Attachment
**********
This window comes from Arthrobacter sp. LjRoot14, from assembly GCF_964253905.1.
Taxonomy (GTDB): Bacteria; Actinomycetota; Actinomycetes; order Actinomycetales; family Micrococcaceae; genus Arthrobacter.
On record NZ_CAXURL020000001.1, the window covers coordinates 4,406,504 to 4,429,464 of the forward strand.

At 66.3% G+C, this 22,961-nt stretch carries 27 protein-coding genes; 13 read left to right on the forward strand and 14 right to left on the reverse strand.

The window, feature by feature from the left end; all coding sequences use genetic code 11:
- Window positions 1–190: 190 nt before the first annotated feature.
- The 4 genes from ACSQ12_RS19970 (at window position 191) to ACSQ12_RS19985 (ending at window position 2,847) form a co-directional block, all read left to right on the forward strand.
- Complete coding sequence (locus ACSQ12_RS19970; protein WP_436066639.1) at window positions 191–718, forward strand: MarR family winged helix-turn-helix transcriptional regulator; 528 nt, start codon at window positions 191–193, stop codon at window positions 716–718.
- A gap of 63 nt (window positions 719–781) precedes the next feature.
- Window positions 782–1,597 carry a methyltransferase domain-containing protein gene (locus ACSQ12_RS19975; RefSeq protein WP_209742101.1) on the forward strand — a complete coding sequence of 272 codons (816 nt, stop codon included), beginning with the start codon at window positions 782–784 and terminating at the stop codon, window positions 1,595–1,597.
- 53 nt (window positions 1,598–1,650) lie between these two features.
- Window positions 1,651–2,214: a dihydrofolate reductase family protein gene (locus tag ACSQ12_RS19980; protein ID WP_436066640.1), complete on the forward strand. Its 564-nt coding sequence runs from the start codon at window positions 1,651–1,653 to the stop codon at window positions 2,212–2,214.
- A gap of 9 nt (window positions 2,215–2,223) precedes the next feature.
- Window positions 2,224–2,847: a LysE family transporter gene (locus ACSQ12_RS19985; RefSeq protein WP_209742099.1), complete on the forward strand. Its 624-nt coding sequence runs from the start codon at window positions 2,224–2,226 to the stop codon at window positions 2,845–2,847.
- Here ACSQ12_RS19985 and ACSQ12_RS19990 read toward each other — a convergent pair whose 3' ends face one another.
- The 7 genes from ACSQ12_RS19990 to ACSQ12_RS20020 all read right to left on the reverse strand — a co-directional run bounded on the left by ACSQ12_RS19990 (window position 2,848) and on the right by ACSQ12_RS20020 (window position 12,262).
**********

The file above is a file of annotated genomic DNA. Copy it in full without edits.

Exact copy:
This window comes from Arthrobacter sp. LjRoot14, from assembly GCF_964253905.1.
Taxonomy (GTDB): Bacteria; Actinomycetota; Actinomycetes; order Actinomycetales; family Micrococcaceae; genus Arthrobacter.
On record NZ_CAXURL020000001.1, the window covers coordinates 4,406,504 to 4,429,464 of the forward strand.

At 66.3% G+C, this 22,961-nt stretch carries 27 protein-coding genes; 13 read left to right on the forward strand and 14 right to left on the reverse strand.

The window, feature by feature from the left end; all coding sequences use genetic code 11:
- Window positions 1–190: 190 nt before the first annotated feature.
- The 4 genes from ACSQ12_RS19970 (at window position 191) to ACSQ12_RS19985 (ending at window position 2,847) form a co-directional block, all read left to right on the forward strand.
- Complete coding sequence (locus ACSQ12_RS19970; protein WP_436066639.1) at window positions 191–718, forward strand: MarR family winged helix-turn-helix transcriptional regulator; 528 nt, start codon at window positions 191–193, stop codon at window positions 716–718.
- A gap of 63 nt (window positions 719–781) precedes the next feature.
- Window positions 782–1,597 carry a methyltransferase domain-containing protein gene (locus ACSQ12_RS19975; RefSeq protein WP_209742101.1) on the forward strand — a complete coding sequence of 272 codons (816 nt, stop codon included), beginning with the start codon at window positions 782–784 and terminating at the stop codon, window positions 1,595–1,597.
- 53 nt (window positions 1,598–1,650) lie between these two features.
- Window positions 1,651–2,214: a dihydrofolate reductase family protein gene (locus tag ACSQ12_RS19980; protein ID WP_436066640.1), complete on the forward strand. Its 564-nt coding sequence runs from the start codon at window positions 1,651–1,653 to the stop codon at window positions 2,212–2,214.
- A gap of 9 nt (window positions 2,215–2,223) precedes the next feature.
- Window positions 2,224–2,847: a LysE family transporter gene (locus ACSQ12_RS19985; RefSeq protein WP_209742099.1), complete on the forward strand. Its 624-nt coding sequence runs from the start codon at window positions 2,224–2,226 to the stop codon at window positions 2,845–2,847.
- Here ACSQ12_RS19985 and ACSQ12_RS19990 read toward each other — a convergent pair whose 3' ends face one another.
- The 7 genes from ACSQ12_RS19990 to ACSQ12_RS20020 all read right to left on the reverse strand — a co-directional run bounded on the left by ACSQ12_RS19990 (window position 2,848) and on the right by ACSQ12_RS20020 (window position 12,262).